A variety of factors can cause chronic laryngitis. Long-term cigarette smoking can irritate your vocal cords and cause your throat to swell. Gastroesophageal reflux (GERD) causes the contents of ...
Exposure to other irritating substances: Irritants, ranging from air pollution to chemicals we use in our homes, can cause hoarseness. Long-term use of inhaled corticosteroids: Inhaled corticosteroids, a category of inhalers used chronically for asthma or COPD can result in a hoarse voice. It appears that some inhaled corticosteroids are more ...
There are many causes of hoarseness; fortunately, most are not serious and tend to go away in a short period of time. If hoarseness persists longer than two weeks, a visit to your physician is recommended. While not always the case, persistent hoarseness can be a warning sign of larynx cancer. What causes hoarseness?
Hoarseness may be short-term or long-term . Rest and time may improve hoarseness. Hoarseness that continues for weeks or months should be checked by a health care provider. Things you can do at home to help relieve the problem include: Talk only when you need to until hoarseness goes away.
What causes hoarseness? Hoarseness is a harsh, raspy, or strained voice caused by a variety of conditions including: GERD, allergies, smoking thyroid disease, cancer of the larynx, trauma, and more. Learn more about treatment and home remedies.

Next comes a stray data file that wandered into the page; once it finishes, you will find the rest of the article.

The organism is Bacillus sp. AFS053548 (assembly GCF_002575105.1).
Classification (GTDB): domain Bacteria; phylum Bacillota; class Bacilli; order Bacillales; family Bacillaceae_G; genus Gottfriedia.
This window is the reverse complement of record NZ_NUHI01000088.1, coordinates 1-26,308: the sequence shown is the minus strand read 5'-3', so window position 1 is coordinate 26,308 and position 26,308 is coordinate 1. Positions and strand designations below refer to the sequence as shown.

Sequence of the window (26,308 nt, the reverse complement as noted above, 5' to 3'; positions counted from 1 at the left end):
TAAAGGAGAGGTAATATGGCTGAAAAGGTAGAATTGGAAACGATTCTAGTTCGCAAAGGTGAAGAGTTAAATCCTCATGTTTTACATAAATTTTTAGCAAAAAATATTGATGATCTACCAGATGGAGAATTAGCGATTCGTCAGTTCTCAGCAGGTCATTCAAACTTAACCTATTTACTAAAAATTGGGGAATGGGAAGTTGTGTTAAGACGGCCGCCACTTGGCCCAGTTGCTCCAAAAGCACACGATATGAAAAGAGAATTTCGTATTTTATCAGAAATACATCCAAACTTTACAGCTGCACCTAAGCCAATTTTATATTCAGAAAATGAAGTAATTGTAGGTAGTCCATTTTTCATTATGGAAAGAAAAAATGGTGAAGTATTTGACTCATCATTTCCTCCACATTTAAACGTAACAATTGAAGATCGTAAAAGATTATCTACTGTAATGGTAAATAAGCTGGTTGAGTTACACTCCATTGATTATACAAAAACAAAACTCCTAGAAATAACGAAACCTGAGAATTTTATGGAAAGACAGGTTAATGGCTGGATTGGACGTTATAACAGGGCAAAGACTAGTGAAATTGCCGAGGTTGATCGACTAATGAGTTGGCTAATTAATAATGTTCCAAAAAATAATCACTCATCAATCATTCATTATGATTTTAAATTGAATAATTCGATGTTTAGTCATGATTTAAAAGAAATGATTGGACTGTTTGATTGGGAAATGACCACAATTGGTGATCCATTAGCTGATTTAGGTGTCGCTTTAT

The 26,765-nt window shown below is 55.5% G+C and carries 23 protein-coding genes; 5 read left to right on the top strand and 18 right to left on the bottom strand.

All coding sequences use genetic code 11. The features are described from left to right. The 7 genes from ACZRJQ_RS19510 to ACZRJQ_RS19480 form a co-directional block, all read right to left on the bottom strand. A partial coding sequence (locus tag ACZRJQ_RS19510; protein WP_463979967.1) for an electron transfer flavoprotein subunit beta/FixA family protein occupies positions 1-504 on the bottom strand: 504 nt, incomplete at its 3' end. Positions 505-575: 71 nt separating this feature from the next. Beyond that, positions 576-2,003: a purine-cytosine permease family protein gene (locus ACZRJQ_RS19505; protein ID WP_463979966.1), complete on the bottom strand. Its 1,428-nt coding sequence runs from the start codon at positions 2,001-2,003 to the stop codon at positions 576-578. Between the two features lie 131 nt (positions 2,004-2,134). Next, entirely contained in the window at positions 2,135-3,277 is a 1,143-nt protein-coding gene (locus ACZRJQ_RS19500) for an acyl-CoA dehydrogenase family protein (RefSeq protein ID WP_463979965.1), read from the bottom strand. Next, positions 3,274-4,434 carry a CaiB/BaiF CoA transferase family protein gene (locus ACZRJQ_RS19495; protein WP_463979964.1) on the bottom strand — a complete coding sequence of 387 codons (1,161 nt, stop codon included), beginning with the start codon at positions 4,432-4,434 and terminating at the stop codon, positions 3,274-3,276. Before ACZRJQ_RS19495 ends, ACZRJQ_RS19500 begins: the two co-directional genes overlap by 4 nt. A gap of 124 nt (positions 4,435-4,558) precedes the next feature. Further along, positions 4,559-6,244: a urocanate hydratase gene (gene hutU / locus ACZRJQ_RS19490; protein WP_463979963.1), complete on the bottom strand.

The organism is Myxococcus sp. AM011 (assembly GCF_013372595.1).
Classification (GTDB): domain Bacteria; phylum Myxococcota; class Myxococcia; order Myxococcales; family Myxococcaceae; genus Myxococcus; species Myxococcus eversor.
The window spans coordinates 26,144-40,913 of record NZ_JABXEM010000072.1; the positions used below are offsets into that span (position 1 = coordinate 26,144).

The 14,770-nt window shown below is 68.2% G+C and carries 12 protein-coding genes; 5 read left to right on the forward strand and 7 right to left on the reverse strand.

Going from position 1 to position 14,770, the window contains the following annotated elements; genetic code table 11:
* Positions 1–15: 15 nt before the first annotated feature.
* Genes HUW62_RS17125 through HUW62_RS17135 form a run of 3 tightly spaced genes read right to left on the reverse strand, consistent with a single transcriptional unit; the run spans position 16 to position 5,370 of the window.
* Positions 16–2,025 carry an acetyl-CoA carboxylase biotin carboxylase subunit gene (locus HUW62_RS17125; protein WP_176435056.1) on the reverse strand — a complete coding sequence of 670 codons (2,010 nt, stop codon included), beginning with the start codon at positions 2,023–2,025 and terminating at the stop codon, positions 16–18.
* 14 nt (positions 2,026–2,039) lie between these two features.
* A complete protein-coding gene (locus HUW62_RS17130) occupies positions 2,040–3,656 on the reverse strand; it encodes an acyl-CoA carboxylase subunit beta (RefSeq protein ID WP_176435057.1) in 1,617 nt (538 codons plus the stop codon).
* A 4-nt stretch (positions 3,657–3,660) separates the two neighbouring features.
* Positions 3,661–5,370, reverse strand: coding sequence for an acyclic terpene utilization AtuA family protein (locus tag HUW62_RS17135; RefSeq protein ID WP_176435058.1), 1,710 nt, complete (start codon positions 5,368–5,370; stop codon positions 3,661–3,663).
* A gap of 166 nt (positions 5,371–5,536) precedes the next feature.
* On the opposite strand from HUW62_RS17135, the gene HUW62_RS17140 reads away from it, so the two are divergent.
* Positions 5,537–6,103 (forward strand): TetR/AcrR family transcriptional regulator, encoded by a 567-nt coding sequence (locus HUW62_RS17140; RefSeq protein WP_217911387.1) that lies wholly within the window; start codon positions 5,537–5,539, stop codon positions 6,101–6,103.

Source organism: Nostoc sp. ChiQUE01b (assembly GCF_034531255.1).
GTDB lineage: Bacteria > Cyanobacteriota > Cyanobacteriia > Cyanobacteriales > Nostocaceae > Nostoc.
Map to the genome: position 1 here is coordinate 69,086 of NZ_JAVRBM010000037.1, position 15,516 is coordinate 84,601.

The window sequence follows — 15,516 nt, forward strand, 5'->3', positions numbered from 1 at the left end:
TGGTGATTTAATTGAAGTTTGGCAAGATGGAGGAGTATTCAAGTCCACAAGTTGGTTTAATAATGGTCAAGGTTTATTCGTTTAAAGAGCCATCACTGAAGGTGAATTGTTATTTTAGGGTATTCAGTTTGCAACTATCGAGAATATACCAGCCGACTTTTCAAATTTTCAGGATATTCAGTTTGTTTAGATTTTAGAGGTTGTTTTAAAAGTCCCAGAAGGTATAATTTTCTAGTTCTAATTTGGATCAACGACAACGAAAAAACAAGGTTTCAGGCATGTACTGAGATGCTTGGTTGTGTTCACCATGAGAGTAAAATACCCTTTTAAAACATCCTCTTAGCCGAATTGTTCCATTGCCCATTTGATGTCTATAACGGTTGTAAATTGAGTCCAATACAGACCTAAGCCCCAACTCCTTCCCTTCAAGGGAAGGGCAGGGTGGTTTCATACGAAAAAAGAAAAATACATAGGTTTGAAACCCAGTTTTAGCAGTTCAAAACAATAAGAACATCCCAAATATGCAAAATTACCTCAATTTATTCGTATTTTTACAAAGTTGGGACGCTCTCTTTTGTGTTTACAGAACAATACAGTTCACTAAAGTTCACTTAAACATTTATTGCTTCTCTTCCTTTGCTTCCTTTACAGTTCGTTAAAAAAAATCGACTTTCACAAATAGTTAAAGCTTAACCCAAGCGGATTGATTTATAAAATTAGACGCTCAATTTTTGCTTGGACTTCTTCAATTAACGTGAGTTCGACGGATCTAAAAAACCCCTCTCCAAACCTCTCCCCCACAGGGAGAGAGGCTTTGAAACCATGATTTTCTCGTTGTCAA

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For laryngitis to be truly chronic, hoarseness must last for at least two weeks. Once chronic laryngitis develops, it is usually a long-term problem in people who continue to smoke, drink alcohol heavily, work with irritating dusts or chemicals, or abuse the voice by shouting or constant talking.
Laryngitis in adults is not serious, but you should see a doctor if you’ve been hoarse for more than 2 weeks, are coughing up blood, have a temperature above 103 F, or are having trouble breathing.
Depending on the cause of your hoarseness, long-term concerns range from permanent hoarseness, inability to effectively communicate with others, loss of work for vocal professionals, to major surgery or, in severe cases, death from cancer and cancer-related treatments.
Current guidelines state that anyone with hoarseness that persists for more than two to three weeks should have an evaluation to find the root cause. While hoarseness is often a result of numerous treatable conditions, it could also be a sign of cancer. While cancer isn’t as likely, it is still wise to get checked out.